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Antibacterial mode of action of Cudrania tricuspidata fruit essential oil, affecting membrane permeability and surface characteristics of food-borne pathogens

Bajpai, Vivek K., Sharma, Ajay, Baek, Kwang-Hyun
Food control 2013 v.32 no.2 pp. 582-590
Staphylococcus aureus, Salmonella Typhimurium, essential oils, Maclura tricuspidata, mass spectrometry, mechanism of action, cell viability, cell walls, Listeria monocytogenes, microwave treatment, adenosine triphosphate, oils, potassium, antibacterial properties, chemical composition, membrane permeability, fruits, ions, food pathogens, Bacillus cereus, Escherichia coli O157, gas chromatography, bacteria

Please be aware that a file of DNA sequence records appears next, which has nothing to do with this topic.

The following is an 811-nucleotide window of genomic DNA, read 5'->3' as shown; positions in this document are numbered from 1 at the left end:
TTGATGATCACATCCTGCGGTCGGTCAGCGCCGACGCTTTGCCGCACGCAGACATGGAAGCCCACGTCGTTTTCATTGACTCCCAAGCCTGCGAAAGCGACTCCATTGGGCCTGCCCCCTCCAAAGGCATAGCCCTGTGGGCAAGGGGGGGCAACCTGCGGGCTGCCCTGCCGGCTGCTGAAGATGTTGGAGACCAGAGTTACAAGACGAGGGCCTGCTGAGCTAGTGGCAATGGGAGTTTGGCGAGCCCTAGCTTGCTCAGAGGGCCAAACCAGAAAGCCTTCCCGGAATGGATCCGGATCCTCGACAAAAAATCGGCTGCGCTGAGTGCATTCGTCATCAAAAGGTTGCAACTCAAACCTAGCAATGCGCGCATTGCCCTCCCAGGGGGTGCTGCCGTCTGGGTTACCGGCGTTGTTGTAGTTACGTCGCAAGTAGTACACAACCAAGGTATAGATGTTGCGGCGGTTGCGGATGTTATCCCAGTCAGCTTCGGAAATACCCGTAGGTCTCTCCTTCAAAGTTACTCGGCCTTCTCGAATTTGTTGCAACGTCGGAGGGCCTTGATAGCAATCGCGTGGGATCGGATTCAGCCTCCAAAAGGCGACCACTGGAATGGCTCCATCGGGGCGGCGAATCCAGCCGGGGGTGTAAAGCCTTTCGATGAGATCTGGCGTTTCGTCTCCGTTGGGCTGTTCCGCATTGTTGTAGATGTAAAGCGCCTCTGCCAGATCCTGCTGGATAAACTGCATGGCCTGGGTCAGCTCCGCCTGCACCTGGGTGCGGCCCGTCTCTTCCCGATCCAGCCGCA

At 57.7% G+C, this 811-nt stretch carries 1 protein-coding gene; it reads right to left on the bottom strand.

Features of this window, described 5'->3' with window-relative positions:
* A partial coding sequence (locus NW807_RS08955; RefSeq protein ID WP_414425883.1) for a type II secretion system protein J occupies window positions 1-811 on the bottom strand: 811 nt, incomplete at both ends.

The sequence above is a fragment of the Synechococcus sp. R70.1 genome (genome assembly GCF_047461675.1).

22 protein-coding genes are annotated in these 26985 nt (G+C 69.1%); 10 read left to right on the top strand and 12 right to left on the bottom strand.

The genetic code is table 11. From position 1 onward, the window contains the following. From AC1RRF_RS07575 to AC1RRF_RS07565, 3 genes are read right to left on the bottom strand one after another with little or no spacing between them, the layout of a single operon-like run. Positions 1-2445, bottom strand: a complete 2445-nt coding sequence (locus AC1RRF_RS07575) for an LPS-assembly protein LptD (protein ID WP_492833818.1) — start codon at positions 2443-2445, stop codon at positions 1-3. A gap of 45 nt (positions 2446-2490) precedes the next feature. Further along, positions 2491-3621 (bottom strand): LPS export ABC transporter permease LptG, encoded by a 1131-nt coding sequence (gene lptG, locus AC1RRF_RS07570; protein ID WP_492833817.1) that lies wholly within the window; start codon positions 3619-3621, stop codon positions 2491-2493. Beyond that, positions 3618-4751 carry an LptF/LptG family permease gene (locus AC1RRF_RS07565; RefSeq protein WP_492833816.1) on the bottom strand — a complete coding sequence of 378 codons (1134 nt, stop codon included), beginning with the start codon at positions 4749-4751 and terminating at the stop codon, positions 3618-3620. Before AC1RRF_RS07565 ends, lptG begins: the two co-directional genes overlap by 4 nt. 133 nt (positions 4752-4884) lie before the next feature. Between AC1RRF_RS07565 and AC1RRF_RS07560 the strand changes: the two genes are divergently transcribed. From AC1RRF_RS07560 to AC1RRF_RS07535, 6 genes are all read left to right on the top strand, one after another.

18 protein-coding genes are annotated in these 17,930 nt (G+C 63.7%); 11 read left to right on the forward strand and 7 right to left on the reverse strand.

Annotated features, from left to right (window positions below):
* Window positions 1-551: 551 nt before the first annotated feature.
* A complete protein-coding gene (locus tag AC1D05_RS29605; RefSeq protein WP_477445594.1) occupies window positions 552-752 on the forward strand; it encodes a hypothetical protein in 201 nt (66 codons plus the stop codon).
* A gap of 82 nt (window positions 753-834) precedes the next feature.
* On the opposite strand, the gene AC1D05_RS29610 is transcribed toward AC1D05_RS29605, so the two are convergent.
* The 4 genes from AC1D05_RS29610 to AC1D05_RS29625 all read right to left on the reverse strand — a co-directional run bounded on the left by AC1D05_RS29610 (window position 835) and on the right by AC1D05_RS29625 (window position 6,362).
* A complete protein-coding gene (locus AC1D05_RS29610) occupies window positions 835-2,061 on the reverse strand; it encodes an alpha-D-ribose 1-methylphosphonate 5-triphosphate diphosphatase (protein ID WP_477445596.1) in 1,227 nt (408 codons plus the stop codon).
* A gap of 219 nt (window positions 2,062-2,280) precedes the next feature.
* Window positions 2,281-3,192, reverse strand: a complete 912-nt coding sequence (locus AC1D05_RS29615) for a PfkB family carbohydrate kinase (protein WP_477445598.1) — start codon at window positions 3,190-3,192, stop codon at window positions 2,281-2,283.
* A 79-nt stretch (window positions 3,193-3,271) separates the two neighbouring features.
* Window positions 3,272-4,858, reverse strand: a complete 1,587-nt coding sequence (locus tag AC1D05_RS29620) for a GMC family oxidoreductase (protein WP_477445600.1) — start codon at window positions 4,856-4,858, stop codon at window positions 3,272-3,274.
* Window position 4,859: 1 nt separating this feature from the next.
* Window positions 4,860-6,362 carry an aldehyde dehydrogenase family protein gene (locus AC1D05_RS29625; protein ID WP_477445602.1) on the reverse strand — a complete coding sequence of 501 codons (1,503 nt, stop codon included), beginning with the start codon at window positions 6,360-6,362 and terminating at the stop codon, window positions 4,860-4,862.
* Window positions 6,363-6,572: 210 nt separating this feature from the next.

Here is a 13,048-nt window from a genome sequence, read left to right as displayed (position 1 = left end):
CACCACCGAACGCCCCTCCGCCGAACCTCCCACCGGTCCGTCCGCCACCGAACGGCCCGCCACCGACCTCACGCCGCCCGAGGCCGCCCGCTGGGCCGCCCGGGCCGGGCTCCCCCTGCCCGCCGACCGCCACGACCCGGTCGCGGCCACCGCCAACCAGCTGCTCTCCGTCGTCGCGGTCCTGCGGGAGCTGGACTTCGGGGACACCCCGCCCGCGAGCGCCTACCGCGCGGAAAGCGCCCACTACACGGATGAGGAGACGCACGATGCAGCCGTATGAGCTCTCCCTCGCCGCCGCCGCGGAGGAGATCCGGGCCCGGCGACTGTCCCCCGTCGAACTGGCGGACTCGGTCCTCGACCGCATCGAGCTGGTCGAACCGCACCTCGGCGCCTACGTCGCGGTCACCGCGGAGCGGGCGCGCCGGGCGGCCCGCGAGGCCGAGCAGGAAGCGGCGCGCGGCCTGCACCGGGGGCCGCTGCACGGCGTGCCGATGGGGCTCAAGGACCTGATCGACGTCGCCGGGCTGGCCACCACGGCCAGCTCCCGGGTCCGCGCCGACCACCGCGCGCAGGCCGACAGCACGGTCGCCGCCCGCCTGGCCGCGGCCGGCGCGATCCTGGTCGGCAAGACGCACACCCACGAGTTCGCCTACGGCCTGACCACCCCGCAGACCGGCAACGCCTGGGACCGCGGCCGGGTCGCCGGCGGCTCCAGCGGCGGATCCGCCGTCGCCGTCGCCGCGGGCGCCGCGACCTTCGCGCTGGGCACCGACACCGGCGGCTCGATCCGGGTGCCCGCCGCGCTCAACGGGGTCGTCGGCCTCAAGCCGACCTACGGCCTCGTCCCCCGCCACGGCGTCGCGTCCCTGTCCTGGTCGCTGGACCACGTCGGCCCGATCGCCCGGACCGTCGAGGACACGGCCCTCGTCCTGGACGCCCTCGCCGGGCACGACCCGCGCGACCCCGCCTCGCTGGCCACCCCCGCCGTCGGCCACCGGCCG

The present investigation reports on the chemical composition of Cudrania tricuspidata fruit essential oil (CTEO) and examines its possible antimicrobial mode of action against food-borne pathogenic bacteria. The CTEO was obtained by hydrodistillation of C. tricuspidata fruits using a microwave-assisted extraction technique. Gas chromatography-mass spectrometry analysis of the CTEO resulted in the determination of 29 different compounds, representing 94.46% of the total oil. The CTEO (1000 μg/disc) showed potential antibacterial effect as diameters of inhibition zones (15.0 ± 0.1–21.0 ± 1.0 mm) against the tested food-borne pathogenic bacteria including Bacillus cereus ATCC 13061, Staphylococcus aureus ATCC 12600, Listeria monocytogenes ATCC 7644, Salmonella typhimurium ATCC 43174 and Escherichia coli O157:H7 ATCC 43889. The minimum inhibitory (MIC) and minimum bactericidal (MBC) concentration values of CTEO against the tested bacteria were found in the range of 250–1000 μg/mL, respectively. Also the CTEO had potential inhibitory effect on the cell viability of the tested pathogens at MIC concentration. The SEM analysis showed the inhibitory effect of CTEO as confirmed by considerable morphological alterations on the cell wall B. cereus ATCC 13061 and E. coli O157:H7 ATCC 43889. In addition, the CTEO revealed its mode of action on membrane integrity as confirmed by release of extracellular ATP, loss of 260-nm absorbing materials and leakage of potassium ions against food-borne pathogenic bacteria. These findings suggest that CTEO showed a broad-spectrum of antibacterial efficacy and compromise its mode of action on membrane integrity.